This weekend I’d like you to spend some time writing a review. You will need to observe your topic, as opposed to researching it. Reviews are very personal, and they can and should include your opinions. When you are completely finished with your review, take the same topic from a different angle, and research it before writing about it, but do not let your personal bias creep into your researched article. This is quite a challenge, but you will be a better writer if you succeed. Good luck!
Wednesday, July 15, 2009
I get a lot of emails trying to sell me programs on how to promote my writing. The most recent offer says that I can sign up for a free 21 day trial for only $1.00. That sounds pretty good, right? Sure it does, until I take stock of my own resources.
As a writer, I know how to do research. I know where to look for information, and who to interview to get the answers I need. If I want to promote my writing, there are several valuable resources available to me, and they don’t costs anything.
1. The Internet: When doing research on your topic, dig deep, and find out everything there is to know.
2. The Library: Check our materials on things related to your topic, as well as those that are topic specific. You never know what you might discover.
3. People: Meet them on blogs, call them on the phone, and talk to them in person. Many people know much more than we give them credit for, so ask the questions, and see where individual answers lead you.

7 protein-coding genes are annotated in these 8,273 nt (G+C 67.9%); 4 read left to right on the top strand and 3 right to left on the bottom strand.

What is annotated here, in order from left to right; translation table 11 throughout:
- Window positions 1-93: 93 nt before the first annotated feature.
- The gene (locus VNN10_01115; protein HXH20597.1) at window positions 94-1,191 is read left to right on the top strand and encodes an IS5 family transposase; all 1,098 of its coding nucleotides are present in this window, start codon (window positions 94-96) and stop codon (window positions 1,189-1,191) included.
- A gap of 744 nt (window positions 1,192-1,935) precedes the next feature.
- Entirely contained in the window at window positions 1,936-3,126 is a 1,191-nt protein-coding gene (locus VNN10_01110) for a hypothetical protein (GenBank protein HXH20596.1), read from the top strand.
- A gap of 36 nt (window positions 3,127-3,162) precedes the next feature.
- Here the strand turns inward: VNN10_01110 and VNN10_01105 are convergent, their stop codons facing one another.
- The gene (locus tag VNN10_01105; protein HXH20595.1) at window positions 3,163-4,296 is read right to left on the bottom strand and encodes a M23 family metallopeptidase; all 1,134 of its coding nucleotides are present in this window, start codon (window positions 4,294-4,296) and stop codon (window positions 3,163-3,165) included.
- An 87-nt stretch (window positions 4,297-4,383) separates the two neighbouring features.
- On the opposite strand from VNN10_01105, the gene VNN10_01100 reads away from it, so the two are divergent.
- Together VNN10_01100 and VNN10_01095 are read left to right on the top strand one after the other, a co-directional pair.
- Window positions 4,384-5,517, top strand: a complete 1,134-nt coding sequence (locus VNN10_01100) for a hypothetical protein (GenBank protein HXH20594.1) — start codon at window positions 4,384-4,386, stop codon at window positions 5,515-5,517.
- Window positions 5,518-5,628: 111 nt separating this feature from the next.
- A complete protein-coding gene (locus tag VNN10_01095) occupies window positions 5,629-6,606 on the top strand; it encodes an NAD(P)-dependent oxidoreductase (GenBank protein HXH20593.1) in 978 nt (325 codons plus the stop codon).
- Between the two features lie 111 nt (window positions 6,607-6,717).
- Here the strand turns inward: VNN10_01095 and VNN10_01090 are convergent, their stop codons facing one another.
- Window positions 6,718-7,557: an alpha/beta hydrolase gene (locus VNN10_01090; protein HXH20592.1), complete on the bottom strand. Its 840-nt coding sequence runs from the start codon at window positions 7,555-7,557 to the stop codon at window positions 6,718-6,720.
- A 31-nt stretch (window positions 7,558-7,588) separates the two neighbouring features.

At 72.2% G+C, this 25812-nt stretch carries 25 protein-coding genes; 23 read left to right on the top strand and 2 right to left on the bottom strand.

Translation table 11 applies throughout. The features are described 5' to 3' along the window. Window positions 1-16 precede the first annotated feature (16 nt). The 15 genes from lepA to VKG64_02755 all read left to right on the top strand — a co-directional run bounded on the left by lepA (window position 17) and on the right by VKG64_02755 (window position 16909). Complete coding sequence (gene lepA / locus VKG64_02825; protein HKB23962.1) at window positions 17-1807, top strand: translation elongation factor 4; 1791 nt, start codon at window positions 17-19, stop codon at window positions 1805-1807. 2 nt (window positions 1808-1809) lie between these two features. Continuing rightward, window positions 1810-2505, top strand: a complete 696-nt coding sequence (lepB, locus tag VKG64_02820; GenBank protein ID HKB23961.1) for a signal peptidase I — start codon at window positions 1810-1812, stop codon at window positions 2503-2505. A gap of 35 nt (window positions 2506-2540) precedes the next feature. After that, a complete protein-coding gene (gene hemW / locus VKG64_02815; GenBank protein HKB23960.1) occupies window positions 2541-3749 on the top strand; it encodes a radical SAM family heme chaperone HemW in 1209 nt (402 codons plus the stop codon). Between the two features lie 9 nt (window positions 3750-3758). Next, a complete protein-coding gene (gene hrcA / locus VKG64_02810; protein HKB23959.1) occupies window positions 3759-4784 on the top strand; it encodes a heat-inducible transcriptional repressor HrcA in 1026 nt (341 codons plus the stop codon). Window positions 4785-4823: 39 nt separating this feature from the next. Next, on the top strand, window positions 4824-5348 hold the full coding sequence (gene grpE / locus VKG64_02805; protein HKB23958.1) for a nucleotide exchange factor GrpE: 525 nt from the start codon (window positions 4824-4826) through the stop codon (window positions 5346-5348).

I suppose I could sign up for a special marketing program to learn all those trade secrets, especially if it’s only a dollar to join. What happens when my 21 day trial period is up? How easy will it be to close my account? How much will I end up spending in the process? And why would I want to pay any amount for something, when I can get the same exact thing for free, just by doing my research?
Monday, July 13, 2009
1. Pick 3 topics you know very little about.
2. Start searching for them on the internet.
3. Write down the words you use to find out information.
4. Use those words to generate traffic to your articles.
You may be the writer and expert on a subject, but someone else needs access to what you wrote. That person isn’t looking for fancy words. He’s using everyday language to find out what he needs to know.
If he’s on a budget and plans to go out on Friday night, he wants cheap entertainment, not inexpensive attractions. If he’s looking for foods that won’t irritate his Celiac disease, he’ll be searching for wheat free products, not allergy specific diets.
If you want more page views, you need to make your work more accessible to the general population by speaking the same language they do so they can find your work.
Friday, July 10, 2009
In the race to get one more article finished, my work is sloppy, unfinished, and far from my best. It’s not that I don’t know my topic, or that I don’t care about the subject matter. Hurried work reflects my priorities, and clearly dilutes my message.
Take your time and seriously think about what you want to write, for as long as possible – maybe even a few days or weeks. Jot down notes to keep ideas fresh in your memory; then compose your article, after it has become a part of you, and not a mere regurgitation of the facts.
Thursday, July 9, 2009
What bothers you when you browse the web? When you are doing research for articles, take a moment to write down why you hit the back button on some of the pages as soon as you reach them. Ask yourself these questions:
1. Are they difficult to navigate?
2. Do they have too many words?
3. Is it easy to find the answers you are looking for?
Do the same thing with pages that keep your attention.
1. Why are you willing to land on a particular page?
2. Was it easy to find that page with your specific search?
3. Did that page make your work easier to do?
Your readers are a lot like you when they search the web. Keep this in mind when you are drafting your articles, blogs, and websites. You can make your content reader friendly by exploring how you browse the internet, and treating your audience like you want to be treated.